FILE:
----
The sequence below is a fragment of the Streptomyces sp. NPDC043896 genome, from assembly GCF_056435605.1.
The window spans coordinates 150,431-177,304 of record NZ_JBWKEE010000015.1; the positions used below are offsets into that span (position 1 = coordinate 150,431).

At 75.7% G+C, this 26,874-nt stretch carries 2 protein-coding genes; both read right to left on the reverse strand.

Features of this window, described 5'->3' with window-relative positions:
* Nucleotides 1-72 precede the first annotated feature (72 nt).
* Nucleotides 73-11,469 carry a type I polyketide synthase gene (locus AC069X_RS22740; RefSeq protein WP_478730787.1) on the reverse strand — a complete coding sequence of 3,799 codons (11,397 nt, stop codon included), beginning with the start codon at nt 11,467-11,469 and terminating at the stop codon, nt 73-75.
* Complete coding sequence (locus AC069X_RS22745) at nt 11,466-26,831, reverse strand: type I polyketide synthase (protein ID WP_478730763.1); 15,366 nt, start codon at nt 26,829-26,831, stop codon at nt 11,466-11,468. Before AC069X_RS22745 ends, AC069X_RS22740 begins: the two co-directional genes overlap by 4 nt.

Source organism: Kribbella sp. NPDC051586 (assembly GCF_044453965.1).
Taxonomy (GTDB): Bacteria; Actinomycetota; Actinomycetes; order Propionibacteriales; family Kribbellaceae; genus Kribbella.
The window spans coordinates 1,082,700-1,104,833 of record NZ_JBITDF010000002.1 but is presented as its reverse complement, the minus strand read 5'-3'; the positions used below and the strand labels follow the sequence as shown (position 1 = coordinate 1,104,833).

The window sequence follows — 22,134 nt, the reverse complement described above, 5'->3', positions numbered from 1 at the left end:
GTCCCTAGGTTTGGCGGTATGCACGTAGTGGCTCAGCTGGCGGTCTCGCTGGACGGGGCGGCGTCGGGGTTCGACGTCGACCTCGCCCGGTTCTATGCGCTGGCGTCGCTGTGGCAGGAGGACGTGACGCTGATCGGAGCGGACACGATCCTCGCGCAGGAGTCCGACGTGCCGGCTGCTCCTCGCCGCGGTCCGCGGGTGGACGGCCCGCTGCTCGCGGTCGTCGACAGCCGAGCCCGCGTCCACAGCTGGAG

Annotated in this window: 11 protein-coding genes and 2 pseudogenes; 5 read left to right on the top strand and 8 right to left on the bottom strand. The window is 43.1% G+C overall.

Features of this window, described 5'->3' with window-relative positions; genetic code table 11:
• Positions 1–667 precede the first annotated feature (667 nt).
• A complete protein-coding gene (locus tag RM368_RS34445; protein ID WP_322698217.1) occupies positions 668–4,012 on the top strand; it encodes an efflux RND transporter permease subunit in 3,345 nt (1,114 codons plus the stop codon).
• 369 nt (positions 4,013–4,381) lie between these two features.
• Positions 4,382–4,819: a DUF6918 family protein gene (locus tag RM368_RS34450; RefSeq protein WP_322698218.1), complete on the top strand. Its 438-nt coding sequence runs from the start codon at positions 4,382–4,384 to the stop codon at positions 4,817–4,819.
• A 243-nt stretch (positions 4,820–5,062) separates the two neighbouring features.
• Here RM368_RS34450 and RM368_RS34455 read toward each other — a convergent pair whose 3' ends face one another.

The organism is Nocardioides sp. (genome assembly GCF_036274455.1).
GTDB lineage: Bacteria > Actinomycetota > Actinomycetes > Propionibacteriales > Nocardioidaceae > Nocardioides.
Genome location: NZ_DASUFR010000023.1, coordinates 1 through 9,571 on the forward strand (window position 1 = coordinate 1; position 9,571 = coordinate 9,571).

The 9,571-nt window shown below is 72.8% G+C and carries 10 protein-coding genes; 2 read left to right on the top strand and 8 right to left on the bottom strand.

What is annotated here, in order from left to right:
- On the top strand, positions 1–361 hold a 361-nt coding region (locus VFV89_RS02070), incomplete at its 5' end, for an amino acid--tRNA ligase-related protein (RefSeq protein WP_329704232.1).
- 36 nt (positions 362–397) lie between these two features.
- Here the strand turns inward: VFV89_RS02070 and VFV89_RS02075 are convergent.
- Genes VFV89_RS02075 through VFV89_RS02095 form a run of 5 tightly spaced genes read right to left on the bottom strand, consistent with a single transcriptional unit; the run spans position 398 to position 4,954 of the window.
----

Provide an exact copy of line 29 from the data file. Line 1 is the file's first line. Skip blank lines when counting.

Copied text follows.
- Genes VFV89_RS02075 through VFV89_RS02095 form a run of 5 tightly spaced genes read right to left on the bottom strand, consistent with a single transcriptional unit; the run spans position 398 to position 4,954 of the window.